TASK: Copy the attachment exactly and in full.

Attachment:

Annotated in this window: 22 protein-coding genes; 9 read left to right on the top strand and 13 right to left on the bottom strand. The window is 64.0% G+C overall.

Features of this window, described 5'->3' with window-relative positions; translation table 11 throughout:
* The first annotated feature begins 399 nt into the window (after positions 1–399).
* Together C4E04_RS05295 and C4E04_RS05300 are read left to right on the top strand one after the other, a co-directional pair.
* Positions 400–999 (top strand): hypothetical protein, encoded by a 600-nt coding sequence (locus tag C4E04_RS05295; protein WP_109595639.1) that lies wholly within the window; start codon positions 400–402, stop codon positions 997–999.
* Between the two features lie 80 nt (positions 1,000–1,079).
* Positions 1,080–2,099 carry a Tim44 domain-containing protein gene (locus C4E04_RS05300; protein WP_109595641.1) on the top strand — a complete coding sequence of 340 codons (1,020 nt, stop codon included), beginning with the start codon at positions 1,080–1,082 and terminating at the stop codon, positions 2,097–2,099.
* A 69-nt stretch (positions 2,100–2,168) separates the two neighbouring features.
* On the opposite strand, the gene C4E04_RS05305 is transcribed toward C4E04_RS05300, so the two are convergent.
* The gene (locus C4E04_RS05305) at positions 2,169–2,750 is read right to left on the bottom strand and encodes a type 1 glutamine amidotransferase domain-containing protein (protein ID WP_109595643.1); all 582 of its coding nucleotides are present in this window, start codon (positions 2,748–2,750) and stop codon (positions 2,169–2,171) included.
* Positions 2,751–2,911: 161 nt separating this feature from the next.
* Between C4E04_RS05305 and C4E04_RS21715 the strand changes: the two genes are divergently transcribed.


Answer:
Annotated in this window: 22 protein-coding genes; 9 read left to right on the top strand and 13 right to left on the bottom strand. The window is 64.0% G+C overall.

Features of this window, described 5'->3' with window-relative positions; translation table 11 throughout:
* The first annotated feature begins 399 nt into the window (after positions 1–399).
* Together C4E04_RS05295 and C4E04_RS05300 are read left to right on the top strand one after the other, a co-directional pair.
* Positions 400–999 (top strand): hypothetical protein, encoded by a 600-nt coding sequence (locus tag C4E04_RS05295; protein WP_109595639.1) that lies wholly within the window; start codon positions 400–402, stop codon positions 997–999.
* Between the two features lie 80 nt (positions 1,000–1,079).
* Positions 1,080–2,099 carry a Tim44 domain-containing protein gene (locus C4E04_RS05300; protein WP_109595641.1) on the top strand — a complete coding sequence of 340 codons (1,020 nt, stop codon included), beginning with the start codon at positions 1,080–1,082 and terminating at the stop codon, positions 2,097–2,099.
* A 69-nt stretch (positions 2,100–2,168) separates the two neighbouring features.
* On the opposite strand, the gene C4E04_RS05305 is transcribed toward C4E04_RS05300, so the two are convergent.
* The gene (locus C4E04_RS05305) at positions 2,169–2,750 is read right to left on the bottom strand and encodes a type 1 glutamine amidotransferase domain-containing protein (protein ID WP_109595643.1); all 582 of its coding nucleotides are present in this window, start codon (positions 2,748–2,750) and stop codon (positions 2,169–2,171) included.
* Positions 2,751–2,911: 161 nt separating this feature from the next.
* Between C4E04_RS05305 and C4E04_RS21715 the strand changes: the two genes are divergently transcribed.